The peasant should sue the King for providing no assurance that his head wouldn’t be taken off even if he satisfied the King’s demands. The King has created a contract in bad faith.

  12. Ivo says:

    There’s a finite chance the stone will spontaneously turn into gold. The method is waiting long enough.

  13. Tom E says:

    The Philosopher’s Stone is supposed to turn lead into gold, so the shepherd could cheaply make a “machine” which takes in a Philosopher’s Stone and outputs gold. That would probably convince the king, but it doesn’t have the same logical moral as the other answer.

  14. Anonymous says:

    The shepherd gives the king a stone of gold, and says this is the philosophers stone and I have found a way to turn it into gold…

  15. Steve M says:

    Claim to have found the secret, then sell his flock and move to the next kingdom along: who wants to live under a deranged tyrant?

  16. illissius says:

    (In case it’s not clear to anyone, SonOfLilit was continuing the story from Edward’s first comment, and, after the king procures the philosopher’s stone and gives to the shepherd to be turned into gold, the shepherd instead chooses the first option, and brings the king the philosopher’s stone. So not just any old stone.)

  17. Howard B. Golden says:

    Danno, sovereigns are immune from lawsuit. In any case, a command is not a contract, because the shepherd’s participation is involuntary. Most likely, the king would kill both the shepherd and, following Dick the butcher’s advice, his lawyers!

  18. Rob Simmons says:

    Was Chris’s story the one about the devil? I think I attribute that version to Wadler’s note “Call-by-Value is Dual to Call-by-Name.” There are a couple of other retellings, of course.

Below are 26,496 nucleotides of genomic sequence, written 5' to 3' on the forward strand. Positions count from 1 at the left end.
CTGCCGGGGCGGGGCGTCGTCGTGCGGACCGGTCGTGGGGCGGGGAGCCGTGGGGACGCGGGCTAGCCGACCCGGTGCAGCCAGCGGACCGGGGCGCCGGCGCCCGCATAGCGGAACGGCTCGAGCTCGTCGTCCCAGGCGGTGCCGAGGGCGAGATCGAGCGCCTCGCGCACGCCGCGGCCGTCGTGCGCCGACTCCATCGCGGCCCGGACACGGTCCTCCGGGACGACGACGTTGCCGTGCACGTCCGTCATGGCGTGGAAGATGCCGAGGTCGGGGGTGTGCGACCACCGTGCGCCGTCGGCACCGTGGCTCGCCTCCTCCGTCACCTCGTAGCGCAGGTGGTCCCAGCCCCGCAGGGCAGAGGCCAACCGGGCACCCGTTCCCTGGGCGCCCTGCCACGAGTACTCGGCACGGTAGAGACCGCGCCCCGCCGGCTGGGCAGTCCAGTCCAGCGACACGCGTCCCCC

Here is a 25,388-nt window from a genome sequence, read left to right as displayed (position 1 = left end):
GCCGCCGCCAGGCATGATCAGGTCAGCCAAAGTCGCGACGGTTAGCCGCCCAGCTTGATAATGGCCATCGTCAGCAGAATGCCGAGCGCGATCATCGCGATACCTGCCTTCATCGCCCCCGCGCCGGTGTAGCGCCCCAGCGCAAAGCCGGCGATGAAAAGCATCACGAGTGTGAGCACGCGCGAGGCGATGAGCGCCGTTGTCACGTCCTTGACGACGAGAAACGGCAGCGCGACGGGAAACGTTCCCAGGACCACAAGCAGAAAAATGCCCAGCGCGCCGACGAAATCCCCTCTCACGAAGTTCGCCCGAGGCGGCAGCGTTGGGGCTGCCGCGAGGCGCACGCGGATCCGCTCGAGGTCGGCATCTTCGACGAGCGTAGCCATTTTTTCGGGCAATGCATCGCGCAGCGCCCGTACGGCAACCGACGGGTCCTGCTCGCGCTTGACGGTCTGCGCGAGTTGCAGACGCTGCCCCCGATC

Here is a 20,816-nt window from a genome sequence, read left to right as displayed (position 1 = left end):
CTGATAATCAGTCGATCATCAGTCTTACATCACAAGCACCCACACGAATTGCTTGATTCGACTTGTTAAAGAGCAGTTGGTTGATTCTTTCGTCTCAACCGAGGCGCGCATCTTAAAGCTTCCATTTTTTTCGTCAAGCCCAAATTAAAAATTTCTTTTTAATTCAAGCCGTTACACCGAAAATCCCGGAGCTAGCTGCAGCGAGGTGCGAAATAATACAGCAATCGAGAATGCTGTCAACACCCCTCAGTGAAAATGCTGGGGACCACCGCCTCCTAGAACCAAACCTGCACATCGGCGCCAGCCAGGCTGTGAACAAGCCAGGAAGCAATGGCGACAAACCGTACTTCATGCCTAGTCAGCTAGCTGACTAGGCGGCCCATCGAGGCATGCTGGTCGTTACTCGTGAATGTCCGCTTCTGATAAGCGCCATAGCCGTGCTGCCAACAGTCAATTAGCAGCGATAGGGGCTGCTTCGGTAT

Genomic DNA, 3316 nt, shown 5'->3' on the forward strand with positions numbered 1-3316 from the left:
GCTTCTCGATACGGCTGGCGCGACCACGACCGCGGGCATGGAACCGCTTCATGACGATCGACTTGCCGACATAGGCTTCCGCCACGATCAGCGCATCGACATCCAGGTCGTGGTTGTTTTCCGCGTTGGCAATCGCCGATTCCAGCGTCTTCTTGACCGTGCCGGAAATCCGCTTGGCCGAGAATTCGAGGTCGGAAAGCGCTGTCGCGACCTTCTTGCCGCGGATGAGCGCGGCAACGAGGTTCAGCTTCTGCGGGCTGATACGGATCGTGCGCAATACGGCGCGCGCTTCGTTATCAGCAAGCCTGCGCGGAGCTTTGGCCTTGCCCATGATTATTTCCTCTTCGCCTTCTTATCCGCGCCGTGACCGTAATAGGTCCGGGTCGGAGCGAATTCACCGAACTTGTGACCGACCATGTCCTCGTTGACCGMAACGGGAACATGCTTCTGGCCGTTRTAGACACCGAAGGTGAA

19. Chris says:

    I made a Twine game about the variant I know: http://www.cs.cmu.edu/~cmartens/if/dem.html

  20. Anonymous Coward says:

    The shepherd brings the King a small gold nugget and tells him “behold, I found the Philosopher stone and turned it to gold”.

  21. Christopher Hendrie says:

    Amusingly, the King’s second demand appears to be a choice between two Cuts — either cut Stone against (Stone –o Gold), or cut Body against Body –o Head. SonOfLit’s classical shepherd creatively escapes via a different, cut-free derivation.

    The intuitionist shepherd is effectively doomed — it’s such a sad tail [sic]. If only he could have boxed himself first, he wouldn’t have found his positioning weakening so abruptly. (In another time and place, tyrants of a different type would have bound him in concrete overshoes, with similar consequents.)

    ( With apologies to logicians, the pun-averse, and the waters so cavalierly muddled )

  22. Anonymous says:

    The shepherd, being poor, brings the king an ingot of lead. “Auspicious king,” he says, “I have found a way of turning the Philosopher’s Stone to gold: I merely had to turn it to lead, robbing it of its power as a Philosopher’s Stone, but making it suitable for transformation into gold by a second Stone.”

Leave a Comment